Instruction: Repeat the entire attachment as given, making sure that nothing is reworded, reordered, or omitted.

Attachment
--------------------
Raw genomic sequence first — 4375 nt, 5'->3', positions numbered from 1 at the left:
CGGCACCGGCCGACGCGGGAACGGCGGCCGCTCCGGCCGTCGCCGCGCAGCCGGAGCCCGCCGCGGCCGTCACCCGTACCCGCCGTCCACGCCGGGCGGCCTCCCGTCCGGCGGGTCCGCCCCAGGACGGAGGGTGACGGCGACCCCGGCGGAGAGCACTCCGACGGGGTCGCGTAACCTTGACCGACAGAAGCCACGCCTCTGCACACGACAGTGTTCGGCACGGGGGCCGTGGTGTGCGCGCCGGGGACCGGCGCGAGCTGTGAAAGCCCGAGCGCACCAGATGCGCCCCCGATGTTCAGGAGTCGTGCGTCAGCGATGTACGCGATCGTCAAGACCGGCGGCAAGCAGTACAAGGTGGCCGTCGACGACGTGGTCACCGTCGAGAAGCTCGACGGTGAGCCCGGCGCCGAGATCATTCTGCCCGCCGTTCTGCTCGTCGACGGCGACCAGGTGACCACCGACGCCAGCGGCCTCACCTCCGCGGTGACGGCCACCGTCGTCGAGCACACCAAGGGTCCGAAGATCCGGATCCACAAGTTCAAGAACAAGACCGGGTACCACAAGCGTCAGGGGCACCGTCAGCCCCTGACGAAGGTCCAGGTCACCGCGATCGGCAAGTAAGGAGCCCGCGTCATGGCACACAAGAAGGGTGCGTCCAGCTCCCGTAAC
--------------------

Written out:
Raw genomic sequence first — 4375 nt, 5'->3', positions numbered from 1 at the left:
CGGCACCGGCCGACGCGGGAACGGCGGCCGCTCCGGCCGTCGCCGCGCAGCCGGAGCCCGCCGCGGCCGTCACCCGTACCCGCCGTCCACGCCGGGCGGCCTCCCGTCCGGCGGGTCCGCCCCAGGACGGAGGGTGACGGCGACCCCGGCGGAGAGCACTCCGACGGGGTCGCGTAACCTTGACCGACAGAAGCCACGCCTCTGCACACGACAGTGTTCGGCACGGGGGCCGTGGTGTGCGCGCCGGGGACCGGCGCGAGCTGTGAAAGCCCGAGCGCACCAGATGCGCCCCCGATGTTCAGGAGTCGTGCGTCAGCGATGTACGCGATCGTCAAGACCGGCGGCAAGCAGTACAAGGTGGCCGTCGACGACGTGGTCACCGTCGAGAAGCTCGACGGTGAGCCCGGCGCCGAGATCATTCTGCCCGCCGTTCTGCTCGTCGACGGCGACCAGGTGACCACCGACGCCAGCGGCCTCACCTCCGCGGTGACGGCCACCGTCGTCGAGCACACCAAGGGTCCGAAGATCCGGATCCACAAGTTCAAGAACAAGACCGGGTACCACAAGCGTCAGGGGCACCGTCAGCCCCTGACGAAGGTCCAGGTCACCGCGATCGGCAAGTAAGGAGCCCGCGTCATGGCACACAAGAAGGGTGCGTCCAGCTCCCGTAAC